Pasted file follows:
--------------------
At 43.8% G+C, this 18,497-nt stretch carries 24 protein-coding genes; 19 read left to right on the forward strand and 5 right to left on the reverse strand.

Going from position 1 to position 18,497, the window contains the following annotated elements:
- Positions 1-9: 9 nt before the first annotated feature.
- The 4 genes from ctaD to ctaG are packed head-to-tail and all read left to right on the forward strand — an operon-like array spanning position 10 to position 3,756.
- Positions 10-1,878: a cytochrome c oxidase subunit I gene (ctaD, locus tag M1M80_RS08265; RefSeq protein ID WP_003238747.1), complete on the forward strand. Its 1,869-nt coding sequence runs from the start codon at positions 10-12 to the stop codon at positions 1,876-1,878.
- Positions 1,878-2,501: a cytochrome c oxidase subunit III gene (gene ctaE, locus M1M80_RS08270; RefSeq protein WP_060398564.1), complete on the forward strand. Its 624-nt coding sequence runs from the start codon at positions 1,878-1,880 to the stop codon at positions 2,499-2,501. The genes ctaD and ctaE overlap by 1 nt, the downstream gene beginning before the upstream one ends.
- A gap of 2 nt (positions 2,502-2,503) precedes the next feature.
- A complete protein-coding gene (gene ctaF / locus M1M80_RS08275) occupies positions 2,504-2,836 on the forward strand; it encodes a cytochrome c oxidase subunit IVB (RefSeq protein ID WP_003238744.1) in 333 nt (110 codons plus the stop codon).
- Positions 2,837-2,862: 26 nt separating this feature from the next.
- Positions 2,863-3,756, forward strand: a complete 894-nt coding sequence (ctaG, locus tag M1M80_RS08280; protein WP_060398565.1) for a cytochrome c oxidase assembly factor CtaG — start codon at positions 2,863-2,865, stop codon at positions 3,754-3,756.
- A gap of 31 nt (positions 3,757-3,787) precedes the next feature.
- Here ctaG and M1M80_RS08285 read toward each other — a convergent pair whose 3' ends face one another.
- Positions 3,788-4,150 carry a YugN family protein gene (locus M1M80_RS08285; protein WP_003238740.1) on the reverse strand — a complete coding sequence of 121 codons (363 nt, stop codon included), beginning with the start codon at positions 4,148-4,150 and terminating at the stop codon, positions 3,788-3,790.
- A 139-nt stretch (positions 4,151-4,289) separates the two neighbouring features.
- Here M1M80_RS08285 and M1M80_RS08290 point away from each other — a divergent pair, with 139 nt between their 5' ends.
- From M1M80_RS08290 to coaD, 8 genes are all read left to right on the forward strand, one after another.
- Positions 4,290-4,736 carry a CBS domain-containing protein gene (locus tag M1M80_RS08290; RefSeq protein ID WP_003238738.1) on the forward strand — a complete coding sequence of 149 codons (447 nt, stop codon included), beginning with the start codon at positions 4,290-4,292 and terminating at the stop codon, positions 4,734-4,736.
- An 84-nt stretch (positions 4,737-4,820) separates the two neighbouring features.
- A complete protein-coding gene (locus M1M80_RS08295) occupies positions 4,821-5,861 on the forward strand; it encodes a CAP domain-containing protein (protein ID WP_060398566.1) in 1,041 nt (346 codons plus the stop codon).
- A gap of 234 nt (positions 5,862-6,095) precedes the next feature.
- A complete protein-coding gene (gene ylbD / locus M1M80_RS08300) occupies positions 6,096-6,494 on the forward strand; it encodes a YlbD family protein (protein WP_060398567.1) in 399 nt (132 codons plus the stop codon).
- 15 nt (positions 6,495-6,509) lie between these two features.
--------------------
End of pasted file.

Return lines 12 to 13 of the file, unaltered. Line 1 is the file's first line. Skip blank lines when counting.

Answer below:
- Here ctaG and M1M80_RS08285 read toward each other — a convergent pair whose 3' ends face one another.
- Positions 3,788-4,150 carry a YugN family protein gene (locus M1M80_RS08285; protein WP_003238740.1) on the reverse strand — a complete coding sequence of 121 codons (363 nt, stop codon included), beginning with the start codon at positions 4,148-4,150 and terminating at the stop codon, positions 3,788-3,790.